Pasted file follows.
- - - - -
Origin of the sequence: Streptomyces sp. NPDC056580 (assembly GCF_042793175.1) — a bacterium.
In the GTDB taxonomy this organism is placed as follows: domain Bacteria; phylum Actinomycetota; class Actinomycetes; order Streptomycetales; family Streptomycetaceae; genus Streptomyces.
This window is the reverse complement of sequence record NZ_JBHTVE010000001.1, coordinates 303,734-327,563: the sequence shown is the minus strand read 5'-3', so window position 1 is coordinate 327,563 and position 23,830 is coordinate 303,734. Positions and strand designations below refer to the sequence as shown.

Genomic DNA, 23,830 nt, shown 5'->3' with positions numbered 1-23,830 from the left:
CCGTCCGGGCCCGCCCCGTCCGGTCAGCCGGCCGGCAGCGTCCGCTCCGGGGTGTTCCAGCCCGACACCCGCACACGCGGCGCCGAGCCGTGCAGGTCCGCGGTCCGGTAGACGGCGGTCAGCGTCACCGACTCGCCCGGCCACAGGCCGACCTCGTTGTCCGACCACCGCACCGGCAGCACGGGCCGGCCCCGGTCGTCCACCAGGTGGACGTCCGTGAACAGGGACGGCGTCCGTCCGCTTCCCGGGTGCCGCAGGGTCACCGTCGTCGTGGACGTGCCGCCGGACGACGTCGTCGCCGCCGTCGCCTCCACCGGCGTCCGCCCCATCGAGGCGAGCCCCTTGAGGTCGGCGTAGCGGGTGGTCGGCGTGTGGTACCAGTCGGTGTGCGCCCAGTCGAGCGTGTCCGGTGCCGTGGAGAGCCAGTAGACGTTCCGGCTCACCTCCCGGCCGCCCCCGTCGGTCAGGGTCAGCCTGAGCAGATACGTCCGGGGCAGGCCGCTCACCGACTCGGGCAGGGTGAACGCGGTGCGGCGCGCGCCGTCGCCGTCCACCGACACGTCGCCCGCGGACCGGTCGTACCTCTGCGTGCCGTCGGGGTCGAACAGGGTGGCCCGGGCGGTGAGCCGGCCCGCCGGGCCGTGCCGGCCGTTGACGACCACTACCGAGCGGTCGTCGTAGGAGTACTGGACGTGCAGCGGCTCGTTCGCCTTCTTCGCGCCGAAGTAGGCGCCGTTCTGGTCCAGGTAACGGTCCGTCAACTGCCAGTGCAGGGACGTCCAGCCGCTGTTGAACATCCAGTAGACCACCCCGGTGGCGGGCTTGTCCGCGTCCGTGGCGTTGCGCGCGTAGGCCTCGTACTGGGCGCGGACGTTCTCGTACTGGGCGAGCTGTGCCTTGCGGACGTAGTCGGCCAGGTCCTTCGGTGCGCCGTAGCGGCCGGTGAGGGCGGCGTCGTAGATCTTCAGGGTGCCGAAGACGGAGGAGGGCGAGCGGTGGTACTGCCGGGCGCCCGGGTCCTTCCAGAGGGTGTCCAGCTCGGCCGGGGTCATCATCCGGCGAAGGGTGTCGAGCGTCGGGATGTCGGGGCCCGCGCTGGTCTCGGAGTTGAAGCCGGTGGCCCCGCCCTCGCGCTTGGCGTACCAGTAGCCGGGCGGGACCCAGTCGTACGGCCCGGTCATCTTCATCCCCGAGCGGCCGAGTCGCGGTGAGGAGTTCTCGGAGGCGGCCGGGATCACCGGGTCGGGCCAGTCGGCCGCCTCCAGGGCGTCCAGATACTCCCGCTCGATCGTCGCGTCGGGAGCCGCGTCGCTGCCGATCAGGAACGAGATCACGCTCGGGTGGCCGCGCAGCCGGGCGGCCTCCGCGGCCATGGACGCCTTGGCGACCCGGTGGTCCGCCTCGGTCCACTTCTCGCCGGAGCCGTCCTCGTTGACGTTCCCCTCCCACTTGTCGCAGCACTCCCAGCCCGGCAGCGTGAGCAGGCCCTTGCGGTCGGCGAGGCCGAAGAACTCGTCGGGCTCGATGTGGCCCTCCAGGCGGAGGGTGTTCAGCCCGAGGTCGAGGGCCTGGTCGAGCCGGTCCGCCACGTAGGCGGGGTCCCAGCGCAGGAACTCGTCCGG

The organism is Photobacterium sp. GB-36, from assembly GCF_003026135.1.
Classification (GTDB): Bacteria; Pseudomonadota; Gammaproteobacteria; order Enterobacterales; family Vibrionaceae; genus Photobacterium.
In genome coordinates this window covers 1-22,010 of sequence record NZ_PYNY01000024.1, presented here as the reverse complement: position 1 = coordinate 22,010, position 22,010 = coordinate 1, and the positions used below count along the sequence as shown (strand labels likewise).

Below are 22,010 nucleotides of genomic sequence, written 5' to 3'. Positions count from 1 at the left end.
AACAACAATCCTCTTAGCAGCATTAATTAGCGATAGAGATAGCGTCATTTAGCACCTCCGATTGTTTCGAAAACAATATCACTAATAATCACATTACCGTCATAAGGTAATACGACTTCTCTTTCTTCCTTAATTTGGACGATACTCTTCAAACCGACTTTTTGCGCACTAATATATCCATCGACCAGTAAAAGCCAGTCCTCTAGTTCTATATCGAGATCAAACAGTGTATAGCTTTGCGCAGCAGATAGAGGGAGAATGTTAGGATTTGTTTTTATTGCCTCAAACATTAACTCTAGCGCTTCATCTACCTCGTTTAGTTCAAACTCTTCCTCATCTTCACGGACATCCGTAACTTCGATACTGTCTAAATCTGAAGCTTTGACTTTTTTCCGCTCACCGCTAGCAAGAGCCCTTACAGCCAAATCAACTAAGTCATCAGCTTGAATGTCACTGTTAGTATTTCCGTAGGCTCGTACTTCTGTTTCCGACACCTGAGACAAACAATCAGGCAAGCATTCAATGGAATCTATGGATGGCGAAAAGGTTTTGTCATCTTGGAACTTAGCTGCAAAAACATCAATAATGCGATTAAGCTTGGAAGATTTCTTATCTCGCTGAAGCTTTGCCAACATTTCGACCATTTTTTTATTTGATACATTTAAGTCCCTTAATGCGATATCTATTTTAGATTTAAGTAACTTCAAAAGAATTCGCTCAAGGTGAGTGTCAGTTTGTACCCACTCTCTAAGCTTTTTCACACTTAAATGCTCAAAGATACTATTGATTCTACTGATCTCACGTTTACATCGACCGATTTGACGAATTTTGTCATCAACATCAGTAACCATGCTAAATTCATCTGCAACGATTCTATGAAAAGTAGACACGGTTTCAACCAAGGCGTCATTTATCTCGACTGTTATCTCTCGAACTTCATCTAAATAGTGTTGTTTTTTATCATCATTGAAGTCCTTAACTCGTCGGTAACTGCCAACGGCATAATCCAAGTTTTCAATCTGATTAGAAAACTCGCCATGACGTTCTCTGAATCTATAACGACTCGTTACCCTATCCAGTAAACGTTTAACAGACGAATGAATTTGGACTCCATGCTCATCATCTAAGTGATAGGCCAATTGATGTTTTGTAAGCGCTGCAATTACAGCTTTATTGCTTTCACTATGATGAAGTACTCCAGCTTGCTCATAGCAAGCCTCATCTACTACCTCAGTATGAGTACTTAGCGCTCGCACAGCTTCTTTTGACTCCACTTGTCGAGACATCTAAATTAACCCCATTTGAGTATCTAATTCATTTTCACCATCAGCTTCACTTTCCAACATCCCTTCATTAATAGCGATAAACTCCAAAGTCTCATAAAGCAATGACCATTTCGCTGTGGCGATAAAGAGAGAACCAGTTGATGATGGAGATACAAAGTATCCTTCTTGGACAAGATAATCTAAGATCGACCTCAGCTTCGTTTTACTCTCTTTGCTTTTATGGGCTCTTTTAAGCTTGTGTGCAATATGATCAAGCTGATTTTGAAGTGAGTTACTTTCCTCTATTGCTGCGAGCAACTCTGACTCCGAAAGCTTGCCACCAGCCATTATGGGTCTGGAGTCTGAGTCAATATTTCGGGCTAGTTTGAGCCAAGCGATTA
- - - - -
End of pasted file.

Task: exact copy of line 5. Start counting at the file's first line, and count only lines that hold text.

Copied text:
CCGTCCGGGCCCGCCCCGTCCGGTCAGCCGGCCGGCAGCGTCCGCTCCGGGGTGTTCCAGCCCGACACCCGCACACGCGGCGCCGAGCCGTGCAGGTCCGCGGTCCGGTAGACGGCGGTCAGCGTCACCGACTCGCCCGGCCACAGGCCGACCTCGTTGTCCGACCACCGCACCGGCAGCACGGGCCGGCCCCGGTCGTCCACCAGGTGGACGTCCGTGAACAGGGACGGCGTCCGTCCGCTTCCCGGGTGCCGCAGGGTCACCGTCGTCGTGGACGTGCCGCCGGACGACGTCGTCGCCGCCGTCGCCTCCACCGGCGTCCGCCCCATCGAGGCGAGCCCCTTGAGGTCGGCGTAGCGGGTGGTCGGCGTGTGGTACCAGTCGGTGTGCGCCCAGTCGAGCGTGTCCGGTGCCGTGGAGAGCCAGTAGACGTTCCGGCTCACCTCCCGGCCGCCCCCGTCGGTCAGGGTCAGCCTGAGCAGATACGTCCGGGGCAGGCCGCTCACCGACTCGGGCAGGGTGAACGCGGTGCGGCGCGCGCCGTCGCCGTCCACCGACACGTCGCCCGCGGACCGGTCGTACCTCTGCGTGCCGTCGGGGTCGAACAGGGTGGCCCGGGCGGTGAGCCGGCCCGCCGGGCCGTGCCGGCCGTTGACGACCACTACCGAGCGGTCGTCGTAGGAGTACTGGACGTGCAGCGGCTCGTTCGCCTTCTTCGCGCCGAAGTAGGCGCCGTTCTGGTCCAGGTAACGGTCCGTCAACTGCCAGTGCAGGGACGTCCAGCCGCTGTTGAACATCCAGTAGACCACCCCGGTGGCGGGCTTGTCCGCGTCCGTGGCGTTGCGCGCGTAGGCCTCGTACTGGGCGCGGACGTTCTCGTACTGGGCGAGCTGTGCCTTGCGGACGTAGTCGGCCAGGTCCTTCGGTGCGCCGTAGCGGCCGGTGAGGGCGGCGTCGTAGATCTTCAGGGTGCCGAAGACGGAGGAGGGCGAGCGGTGGTACTGCCGGGCGCCCGGGTCCTTCCAGAGGGTGTCCAGCTCGGCCGGGGTCATCATCCGGCGAAGGGTGTCGAGCGTCGGGATGTCGGGGCCCGCGCTGGTCTCGGAGTTGAAGCCGGTGGCCCCGCCCTCGCGCTTGGCGTACCAGTAGCCGGGCGGGACCCAGTCGTACGGCCCGGTCATCTTCATCCCCGAGCGGCCGAGTCGCGGTGAGGAGTTCTCGGAGGCGGCCGGGATCACCGGGTCGGGCCAGTCGGCCGCCTCCAGGGCGTCCAGATACTCCCGCTCGATCGTCGCGTCGGGAGCCGCGTCGCTGCCGATCAGGAACGAGATCACGCTCGGGTGGCCGCGCAGCCGGGCGGCCTCCGCGGCCATGGACGCCTTGGCGACCCGGTGGTCCGCCTCGGTCCACTTCTCGCCGGAGCCGTCCTCGTTGACGTTCCCCTCCCACTTGTCGCAGCACTCCCAGCCCGGCAGCGTGAGCAGGCCCTTGCGGTCGGCGAGGCCGAAGAACTCGTCGGGCTCGATGTGGCCCTCCAGGCGGAGGGTGTTCAGCCCGAGGTCGAGGGCCTGGTCGAGCCGGTCCGCCACGTAGGCGGGGTCCCAGCGCAGGAACTCGTCCGG